Word of the Day


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Liz Potter
Written by Liz Potter


stupid and offensive because of not being sensitive to other people’s feelings

View the full definition in the Macmillan Dictionary

Origin and usage

The adjective crass comes from the Latin ‘crassus’ meaning solid, thick or dense. It has been used in English since the 16th century but the current meaning dates from the mid 17th century.


If you describe a person or their actions as crass, you mean that they show a lack of sensitivity or awareness which leads them to offend and upset other people. The adjective originally meant thick or dense, like the Latin; it was only in the 17th century that it started to be applied to actions or behaviour, while it was not applied to people until the mid 19th century. Crass collocates with adverbs such as unbelievably, utterly and incredibly, and with nouns like commercialism, consumerism, opportunism, materialism and stupidity. It co-occurs with adjectives like vulgar, insensitive, tasteless and materialistic. The related adverb is crassly and the noun is crassness.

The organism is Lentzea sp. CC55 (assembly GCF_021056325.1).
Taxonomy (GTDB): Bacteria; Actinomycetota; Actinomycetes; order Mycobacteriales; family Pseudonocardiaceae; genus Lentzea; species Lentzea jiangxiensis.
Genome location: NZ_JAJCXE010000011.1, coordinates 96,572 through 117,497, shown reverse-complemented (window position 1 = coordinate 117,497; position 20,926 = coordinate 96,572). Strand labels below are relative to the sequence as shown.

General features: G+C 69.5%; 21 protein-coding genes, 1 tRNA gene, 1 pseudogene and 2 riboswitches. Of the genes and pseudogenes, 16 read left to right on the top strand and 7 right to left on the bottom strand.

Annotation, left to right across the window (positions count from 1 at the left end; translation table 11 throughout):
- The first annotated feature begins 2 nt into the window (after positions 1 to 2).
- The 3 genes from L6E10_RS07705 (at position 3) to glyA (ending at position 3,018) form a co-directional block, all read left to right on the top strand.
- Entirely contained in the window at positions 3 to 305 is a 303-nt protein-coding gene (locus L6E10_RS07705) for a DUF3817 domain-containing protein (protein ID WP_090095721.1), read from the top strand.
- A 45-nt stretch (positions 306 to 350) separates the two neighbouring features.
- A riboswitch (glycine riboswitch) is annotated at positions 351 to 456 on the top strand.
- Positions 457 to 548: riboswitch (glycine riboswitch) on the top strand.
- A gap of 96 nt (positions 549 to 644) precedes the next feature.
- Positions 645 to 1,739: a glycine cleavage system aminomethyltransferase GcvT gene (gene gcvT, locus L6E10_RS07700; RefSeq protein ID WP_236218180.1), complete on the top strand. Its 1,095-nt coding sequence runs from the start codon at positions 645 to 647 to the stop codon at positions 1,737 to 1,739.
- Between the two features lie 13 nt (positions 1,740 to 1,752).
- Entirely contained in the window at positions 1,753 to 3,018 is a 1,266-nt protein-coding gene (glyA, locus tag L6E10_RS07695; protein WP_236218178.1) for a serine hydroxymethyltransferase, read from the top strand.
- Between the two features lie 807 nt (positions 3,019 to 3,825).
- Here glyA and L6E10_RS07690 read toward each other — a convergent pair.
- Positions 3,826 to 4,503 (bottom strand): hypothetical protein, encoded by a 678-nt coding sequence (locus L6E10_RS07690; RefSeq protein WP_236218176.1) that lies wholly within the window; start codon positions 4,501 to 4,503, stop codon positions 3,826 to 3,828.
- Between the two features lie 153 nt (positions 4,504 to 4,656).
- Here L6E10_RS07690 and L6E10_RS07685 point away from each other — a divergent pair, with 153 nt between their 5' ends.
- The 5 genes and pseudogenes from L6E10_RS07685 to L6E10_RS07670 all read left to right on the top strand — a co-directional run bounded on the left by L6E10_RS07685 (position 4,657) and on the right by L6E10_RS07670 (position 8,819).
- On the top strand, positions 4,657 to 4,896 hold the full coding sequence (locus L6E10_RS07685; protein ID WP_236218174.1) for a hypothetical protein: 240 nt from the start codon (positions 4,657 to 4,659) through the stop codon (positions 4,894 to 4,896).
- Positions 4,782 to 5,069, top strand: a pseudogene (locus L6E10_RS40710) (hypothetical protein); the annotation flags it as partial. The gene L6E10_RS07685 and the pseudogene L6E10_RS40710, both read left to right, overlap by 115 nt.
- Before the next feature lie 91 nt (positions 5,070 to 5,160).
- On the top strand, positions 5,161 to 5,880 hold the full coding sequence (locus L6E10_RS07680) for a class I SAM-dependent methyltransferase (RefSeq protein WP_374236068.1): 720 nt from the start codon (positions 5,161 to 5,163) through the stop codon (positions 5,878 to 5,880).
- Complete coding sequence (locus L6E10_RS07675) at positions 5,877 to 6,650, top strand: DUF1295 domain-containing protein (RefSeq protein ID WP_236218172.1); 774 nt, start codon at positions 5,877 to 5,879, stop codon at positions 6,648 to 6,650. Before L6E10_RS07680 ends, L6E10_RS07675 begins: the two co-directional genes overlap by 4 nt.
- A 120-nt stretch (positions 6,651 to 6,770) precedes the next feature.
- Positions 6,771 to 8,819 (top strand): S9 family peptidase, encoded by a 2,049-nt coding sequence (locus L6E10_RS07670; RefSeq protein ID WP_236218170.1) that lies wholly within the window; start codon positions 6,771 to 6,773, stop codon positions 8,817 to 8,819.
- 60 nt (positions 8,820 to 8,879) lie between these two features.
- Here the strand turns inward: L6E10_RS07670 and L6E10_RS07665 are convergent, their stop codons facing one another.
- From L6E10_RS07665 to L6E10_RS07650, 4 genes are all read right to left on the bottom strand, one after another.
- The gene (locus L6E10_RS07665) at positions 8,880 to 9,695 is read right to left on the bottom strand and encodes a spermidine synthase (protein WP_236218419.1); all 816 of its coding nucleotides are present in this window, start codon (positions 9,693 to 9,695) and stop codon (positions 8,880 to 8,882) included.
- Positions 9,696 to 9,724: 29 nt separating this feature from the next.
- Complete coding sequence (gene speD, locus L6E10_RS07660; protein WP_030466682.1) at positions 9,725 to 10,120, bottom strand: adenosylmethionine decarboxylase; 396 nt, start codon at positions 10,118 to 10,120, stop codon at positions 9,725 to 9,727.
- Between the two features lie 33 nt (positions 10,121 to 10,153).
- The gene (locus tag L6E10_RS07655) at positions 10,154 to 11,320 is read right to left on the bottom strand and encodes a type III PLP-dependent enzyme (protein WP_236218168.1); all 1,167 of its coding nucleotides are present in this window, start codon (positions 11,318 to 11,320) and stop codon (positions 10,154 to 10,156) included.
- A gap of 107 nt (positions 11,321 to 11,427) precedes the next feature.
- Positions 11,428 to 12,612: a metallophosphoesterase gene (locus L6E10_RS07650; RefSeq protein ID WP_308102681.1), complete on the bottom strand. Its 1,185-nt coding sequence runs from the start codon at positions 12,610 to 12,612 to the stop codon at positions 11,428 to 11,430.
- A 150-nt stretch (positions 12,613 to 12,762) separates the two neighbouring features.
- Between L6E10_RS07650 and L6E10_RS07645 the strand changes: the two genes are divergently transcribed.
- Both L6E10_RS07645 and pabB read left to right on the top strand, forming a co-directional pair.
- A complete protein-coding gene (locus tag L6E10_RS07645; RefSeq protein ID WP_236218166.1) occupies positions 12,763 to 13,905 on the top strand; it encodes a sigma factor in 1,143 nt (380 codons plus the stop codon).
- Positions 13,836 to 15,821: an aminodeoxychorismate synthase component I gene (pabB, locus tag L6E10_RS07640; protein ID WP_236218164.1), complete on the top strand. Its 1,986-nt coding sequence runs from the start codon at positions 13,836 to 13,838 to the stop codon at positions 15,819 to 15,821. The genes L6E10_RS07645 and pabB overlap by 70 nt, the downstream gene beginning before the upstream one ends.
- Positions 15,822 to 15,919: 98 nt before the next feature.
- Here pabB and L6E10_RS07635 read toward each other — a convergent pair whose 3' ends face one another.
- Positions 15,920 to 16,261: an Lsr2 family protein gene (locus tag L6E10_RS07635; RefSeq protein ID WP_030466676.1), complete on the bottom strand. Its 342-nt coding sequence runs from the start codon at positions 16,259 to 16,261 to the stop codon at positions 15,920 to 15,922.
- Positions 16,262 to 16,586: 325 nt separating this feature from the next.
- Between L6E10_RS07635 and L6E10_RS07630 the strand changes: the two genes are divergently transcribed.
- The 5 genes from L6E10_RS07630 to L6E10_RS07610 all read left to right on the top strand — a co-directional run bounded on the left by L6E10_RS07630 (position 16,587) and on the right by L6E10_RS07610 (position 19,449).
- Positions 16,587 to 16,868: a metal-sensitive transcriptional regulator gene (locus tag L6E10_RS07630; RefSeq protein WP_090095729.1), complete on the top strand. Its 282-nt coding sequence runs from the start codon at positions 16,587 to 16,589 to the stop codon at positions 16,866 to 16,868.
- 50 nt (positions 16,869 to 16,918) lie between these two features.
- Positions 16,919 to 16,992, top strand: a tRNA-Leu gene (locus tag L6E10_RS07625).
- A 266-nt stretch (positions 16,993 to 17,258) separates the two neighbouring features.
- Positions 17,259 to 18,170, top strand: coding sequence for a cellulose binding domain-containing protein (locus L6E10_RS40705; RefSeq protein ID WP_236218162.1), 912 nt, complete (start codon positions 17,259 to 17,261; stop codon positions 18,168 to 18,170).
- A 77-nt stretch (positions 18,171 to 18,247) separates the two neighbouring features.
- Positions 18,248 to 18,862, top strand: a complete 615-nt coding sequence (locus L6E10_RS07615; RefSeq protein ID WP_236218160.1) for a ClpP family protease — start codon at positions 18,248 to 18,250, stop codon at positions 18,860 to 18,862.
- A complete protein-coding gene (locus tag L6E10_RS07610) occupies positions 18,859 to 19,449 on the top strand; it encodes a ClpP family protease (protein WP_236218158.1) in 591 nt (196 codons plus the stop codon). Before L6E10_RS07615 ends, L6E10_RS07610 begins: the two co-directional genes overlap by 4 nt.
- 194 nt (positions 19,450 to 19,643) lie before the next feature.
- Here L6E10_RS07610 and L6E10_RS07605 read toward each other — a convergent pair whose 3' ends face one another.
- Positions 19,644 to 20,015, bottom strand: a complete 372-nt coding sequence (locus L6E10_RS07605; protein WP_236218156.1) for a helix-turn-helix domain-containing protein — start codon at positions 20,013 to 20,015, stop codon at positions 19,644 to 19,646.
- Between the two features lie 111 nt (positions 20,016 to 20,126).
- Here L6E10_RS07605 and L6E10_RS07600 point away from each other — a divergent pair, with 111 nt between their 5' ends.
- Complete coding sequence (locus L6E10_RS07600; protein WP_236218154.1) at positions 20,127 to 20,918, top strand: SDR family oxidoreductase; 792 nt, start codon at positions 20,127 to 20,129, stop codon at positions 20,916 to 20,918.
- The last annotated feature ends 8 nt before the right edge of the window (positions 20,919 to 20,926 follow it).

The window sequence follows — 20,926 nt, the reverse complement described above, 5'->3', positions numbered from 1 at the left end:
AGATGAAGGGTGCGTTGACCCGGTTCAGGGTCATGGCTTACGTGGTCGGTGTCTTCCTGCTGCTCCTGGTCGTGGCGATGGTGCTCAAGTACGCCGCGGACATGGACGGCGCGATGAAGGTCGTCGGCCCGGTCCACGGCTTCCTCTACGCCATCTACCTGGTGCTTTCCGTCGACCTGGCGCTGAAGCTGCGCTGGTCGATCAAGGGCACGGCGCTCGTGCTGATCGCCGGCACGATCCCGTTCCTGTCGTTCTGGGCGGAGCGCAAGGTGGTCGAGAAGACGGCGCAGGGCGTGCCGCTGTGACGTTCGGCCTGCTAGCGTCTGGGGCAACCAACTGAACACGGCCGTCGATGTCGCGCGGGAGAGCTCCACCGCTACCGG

Both Franklin and Eleanor grew up as heirs of an East Coast aristocracy that looks unbelievably crass to us today.
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Though the Olympics was to be a celebration of sport for sports sake, it has degenerated into an all out show of jingoism and crass commercialism.”
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Related words

graceless, ignorant, inappropriate, obnoxious

Browse related words in the Macmillan Thesaurus.

About the author

Liz Potter

Liz Potter

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